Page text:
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Wisconsin: Not the Epicenter for Decorative Concrete

Kitchen Concrete Countertop from Specialized Construction Services with a waterfall edge. Looks like marble.

Situated between Madison and Milwaukee, Wardall is busy with residential and commercial projects across a broad geographic region year-round.

"In Wisconsin, we’re never on the cutting edge of things," says Shawn Wardall, president of Specialized Construction Services Inc. in Waterloo, Wis. "New things start on the East and West Coasts and migrate here. That aspect of being behind the curve is one of the greatest business challenges we have." But tackling that challenge consistently, every day, is propelling, he says, and has ultimately led him to succeed.

Shawn Wardall posing with his hands behind him.Wardall says people in his area read about decorative concrete in home and lifestyle magazines or see television segments about it on HGTV, so homeowners and the design community are aware of it, and they want it. "But I find they really don’t understand it, so I spend a lot of time educating them."

With his business situated between Madison and Milwaukee, Wardall racks up the miles on his vehicle. He is busy with residential and commercial projects across a broad geographic region year-round, something a lot of northern concrete contractors can’t say. "About 85 percent of my work is interior," he reports.

Perhaps what helps keep him on the cutting edge is that he’s relatively new to decorative concrete, so as he learned his craft he learned the latest technology, techniques and procedures. But don’t scoff at his "youth" in the industry; his background is solidly in construction, giving him a strong foundation on which to build his decorative concrete business.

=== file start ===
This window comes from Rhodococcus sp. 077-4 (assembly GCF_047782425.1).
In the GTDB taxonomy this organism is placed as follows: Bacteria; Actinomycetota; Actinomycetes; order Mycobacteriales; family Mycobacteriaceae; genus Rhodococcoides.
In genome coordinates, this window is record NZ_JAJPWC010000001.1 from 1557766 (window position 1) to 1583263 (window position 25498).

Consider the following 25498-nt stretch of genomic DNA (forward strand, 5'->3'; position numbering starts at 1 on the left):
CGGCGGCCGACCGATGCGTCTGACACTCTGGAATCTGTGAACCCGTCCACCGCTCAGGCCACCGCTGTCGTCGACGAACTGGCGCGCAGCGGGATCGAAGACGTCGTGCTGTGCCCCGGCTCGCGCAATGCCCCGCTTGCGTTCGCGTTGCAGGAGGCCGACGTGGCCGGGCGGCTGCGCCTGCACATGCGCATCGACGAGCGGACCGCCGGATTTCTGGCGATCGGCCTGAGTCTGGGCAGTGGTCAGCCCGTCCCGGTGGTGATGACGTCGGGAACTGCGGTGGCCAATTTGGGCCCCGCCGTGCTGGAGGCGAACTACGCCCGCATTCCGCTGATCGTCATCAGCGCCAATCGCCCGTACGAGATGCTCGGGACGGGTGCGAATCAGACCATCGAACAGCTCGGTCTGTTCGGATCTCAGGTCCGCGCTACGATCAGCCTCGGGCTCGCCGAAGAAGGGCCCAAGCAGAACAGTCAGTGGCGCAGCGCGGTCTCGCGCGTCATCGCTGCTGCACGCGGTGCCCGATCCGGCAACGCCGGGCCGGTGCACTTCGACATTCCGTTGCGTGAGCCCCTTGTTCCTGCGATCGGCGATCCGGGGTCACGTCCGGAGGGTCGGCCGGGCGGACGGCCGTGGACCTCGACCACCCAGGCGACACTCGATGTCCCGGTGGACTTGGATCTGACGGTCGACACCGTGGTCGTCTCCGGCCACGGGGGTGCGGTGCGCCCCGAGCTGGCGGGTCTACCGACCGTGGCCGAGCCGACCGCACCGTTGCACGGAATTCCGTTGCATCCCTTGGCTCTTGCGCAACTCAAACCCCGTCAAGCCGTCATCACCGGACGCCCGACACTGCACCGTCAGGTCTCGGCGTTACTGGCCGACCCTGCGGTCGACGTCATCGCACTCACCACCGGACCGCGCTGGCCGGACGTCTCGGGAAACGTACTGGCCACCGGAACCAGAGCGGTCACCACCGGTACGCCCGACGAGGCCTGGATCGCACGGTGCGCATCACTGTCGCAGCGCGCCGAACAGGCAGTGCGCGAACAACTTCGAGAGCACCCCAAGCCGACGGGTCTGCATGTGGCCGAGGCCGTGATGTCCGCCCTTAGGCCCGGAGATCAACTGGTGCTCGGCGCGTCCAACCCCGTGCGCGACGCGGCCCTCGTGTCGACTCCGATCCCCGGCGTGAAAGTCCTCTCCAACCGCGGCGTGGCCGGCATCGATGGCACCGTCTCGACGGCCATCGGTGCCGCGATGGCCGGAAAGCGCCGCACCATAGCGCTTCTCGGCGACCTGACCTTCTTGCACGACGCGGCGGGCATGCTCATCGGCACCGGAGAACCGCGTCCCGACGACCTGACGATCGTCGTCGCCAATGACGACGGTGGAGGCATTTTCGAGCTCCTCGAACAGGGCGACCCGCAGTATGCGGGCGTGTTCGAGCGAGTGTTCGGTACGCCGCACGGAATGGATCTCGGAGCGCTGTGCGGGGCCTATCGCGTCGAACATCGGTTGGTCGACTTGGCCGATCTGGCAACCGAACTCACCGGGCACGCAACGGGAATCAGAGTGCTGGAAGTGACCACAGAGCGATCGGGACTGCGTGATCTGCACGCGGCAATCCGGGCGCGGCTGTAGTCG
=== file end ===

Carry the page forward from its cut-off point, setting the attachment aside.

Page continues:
Specialized Construction Services - "I was introduced to the construction industry 30 years ago," Wardall explains. His uncle was a general contractor. Wardall started by sweeping floors and moved up through the ranks. Then, for many years, he worked for a large general contractor as a project manager.

"I was introduced to the construction industry 30 years ago," Wardall explains. His uncle was a general contractor. Wardall started by sweeping floors and moved up through the ranks. Then, for many years, he worked for a large general contractor as a project manager. That’s when he dipped his toe in concrete, so to speak. "We were bidding on a job that included stained concrete. We threw in an extra $1 per square foot to cover it. I quickly learned that $1 a square foot extra wasn’t enough," he recalls.

Since then his business focus is decorative concrete, and his personal focus is on concrete artistry. One of his favorite aspects of the job is working with his customers, figuring out what they want and then matching products and processes to give them the results they’re looking for.

His interest was further piqued when he went to Georgia to attend an L.M. Scofield seminar.

His interest was further piqued when he went to Georgia to attend an L.M. Scofield seminar. A couple more decorative concrete projects followed, but he needed to leave the general contracting firm to do more. So in 2000, he launched a contracting business with three partners. Within a span of three years, he saw the number of decorative concrete projects double but, still, he wanted more. Again, the general contracting aspect of the business limited those aspirations. To really focus on decorative concrete he would have to strike out on his own to do it — and he did, in 2003.

So in 2000, he launched a contracting business with three partners. Within a span of three years, he saw the number of decorative concrete projects double but, still, he wanted more. Again, the general contracting aspect of the business limited those aspirations. To really focus on decorative concrete he would have to strike out on his own to do it — and he did, in 2003